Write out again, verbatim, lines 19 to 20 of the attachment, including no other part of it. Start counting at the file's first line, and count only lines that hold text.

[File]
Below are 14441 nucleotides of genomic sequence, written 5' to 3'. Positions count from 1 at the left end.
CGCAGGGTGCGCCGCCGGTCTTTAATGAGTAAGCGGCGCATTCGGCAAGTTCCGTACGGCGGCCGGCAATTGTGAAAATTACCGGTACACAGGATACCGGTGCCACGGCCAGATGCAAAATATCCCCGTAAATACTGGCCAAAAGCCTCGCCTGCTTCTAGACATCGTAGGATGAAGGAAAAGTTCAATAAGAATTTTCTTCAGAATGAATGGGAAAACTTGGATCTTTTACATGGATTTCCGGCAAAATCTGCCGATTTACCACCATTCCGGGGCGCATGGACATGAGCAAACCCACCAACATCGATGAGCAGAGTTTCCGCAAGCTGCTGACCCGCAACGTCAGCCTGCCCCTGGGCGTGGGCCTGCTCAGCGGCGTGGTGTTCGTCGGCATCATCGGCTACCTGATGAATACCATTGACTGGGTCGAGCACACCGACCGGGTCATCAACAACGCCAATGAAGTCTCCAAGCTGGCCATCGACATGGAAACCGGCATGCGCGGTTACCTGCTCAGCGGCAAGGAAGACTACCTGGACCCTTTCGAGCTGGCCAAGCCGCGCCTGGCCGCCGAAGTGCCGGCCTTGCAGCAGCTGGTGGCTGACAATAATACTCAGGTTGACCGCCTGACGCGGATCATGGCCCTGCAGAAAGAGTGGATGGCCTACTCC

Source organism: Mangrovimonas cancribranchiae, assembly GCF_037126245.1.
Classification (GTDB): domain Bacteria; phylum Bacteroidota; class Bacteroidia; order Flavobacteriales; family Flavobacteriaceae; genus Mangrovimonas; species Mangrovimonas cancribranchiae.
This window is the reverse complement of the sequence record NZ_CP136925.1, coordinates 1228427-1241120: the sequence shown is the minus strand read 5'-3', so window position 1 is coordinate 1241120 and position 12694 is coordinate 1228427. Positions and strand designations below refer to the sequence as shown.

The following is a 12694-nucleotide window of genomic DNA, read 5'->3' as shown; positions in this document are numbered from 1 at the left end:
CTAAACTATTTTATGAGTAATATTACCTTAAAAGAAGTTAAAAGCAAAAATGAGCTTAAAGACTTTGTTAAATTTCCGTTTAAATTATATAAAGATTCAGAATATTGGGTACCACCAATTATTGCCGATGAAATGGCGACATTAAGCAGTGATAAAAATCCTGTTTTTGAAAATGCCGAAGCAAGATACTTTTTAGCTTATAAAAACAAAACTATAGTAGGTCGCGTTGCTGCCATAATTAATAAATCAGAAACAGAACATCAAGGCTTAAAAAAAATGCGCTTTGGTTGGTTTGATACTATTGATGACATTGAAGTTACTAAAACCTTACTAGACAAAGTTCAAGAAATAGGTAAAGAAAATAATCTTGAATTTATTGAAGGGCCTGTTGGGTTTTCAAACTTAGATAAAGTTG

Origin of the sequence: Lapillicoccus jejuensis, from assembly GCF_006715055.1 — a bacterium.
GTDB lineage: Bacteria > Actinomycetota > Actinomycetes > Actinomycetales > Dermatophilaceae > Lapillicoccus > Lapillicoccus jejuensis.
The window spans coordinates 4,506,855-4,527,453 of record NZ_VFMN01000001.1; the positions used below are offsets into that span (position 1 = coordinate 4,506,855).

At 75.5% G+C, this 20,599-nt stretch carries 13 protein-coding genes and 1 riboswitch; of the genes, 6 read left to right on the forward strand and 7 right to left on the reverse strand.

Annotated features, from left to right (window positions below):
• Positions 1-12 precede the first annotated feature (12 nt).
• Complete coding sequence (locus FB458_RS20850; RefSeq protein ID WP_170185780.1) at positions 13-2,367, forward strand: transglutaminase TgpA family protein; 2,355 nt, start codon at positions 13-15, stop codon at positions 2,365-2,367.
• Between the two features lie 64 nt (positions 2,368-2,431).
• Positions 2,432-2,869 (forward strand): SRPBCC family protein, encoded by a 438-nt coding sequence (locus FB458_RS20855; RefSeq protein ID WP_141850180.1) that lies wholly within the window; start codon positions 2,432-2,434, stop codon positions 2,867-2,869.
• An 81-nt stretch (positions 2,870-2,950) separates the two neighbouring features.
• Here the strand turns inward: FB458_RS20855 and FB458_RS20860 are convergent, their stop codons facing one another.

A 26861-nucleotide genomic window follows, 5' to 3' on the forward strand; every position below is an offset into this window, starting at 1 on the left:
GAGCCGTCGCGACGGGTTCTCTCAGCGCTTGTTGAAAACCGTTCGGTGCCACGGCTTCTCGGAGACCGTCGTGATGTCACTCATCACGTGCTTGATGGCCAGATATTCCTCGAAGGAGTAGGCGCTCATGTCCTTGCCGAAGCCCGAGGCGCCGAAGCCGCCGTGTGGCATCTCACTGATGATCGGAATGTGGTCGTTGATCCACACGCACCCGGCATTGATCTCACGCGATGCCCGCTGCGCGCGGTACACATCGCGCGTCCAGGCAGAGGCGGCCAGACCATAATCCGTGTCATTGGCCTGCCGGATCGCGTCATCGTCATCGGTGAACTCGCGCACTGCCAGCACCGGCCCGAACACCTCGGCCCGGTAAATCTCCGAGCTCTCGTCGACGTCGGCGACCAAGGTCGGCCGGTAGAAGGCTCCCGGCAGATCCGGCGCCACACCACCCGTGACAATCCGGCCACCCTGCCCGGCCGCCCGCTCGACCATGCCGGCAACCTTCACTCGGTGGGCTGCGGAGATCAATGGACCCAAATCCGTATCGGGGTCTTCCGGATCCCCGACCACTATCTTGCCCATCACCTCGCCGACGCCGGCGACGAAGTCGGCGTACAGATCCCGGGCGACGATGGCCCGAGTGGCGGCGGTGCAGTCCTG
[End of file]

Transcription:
A 26861-nucleotide genomic window follows, 5' to 3' on the forward strand; every position below is an offset into this window, starting at 1 on the left:
GAGCCGTCGCGACGGGTTCTCTCAGCGCTTGTTGAAAACCGTTCGGTGCCACGGCTTCTCGGAGACCGTCGTGATGTCACTCATCACGTGCTTGATGGCCAGATATTCCTCGAAGGAGTAGGCGCTCATGTCCTTGCCGAAGCCCGAGGCGCCGAAGCCGCCGTGTGGCATCTCACTGATGATCGGAATGTGGTCGTTGATCCACACGCACCCGGCATTGATCTCACGCGATGCCCGCTGCGCGCGGTACACATCGCGCGTCCAGGCAGAGGCGGCCAGACCATAATCCGTGTCATTGGCCTGCCGGATCGCGTCATCGTCATCGGTGAACTCGCGCACTGCCAGCACCGGCCCGAACACCTCGGCCCGGTAAATCTCCGAGCTCTCGTCGACGTCGGCGACCAAGGTCGGCCGGTAGAAGGCTCCCGGCAGATCCGGCGCCACACCACCCGTGACAATCCGGCCACCCTGCCCGGCCGCCCGCTCGACCATGCCGGCAACCTTCACTCGGTGGGCTGCGGAGATCAATGGACCCAAATCCGTATCGGGGTCTTCCGGATCCCCGACCACTATCTTGCCCATCACCTCGCCGACGCCGGCGACGAAGTCGGCGTACAGATCCCGGGCGACGATGGCCCGAGTGGCGGCGGTGCAGTCCTG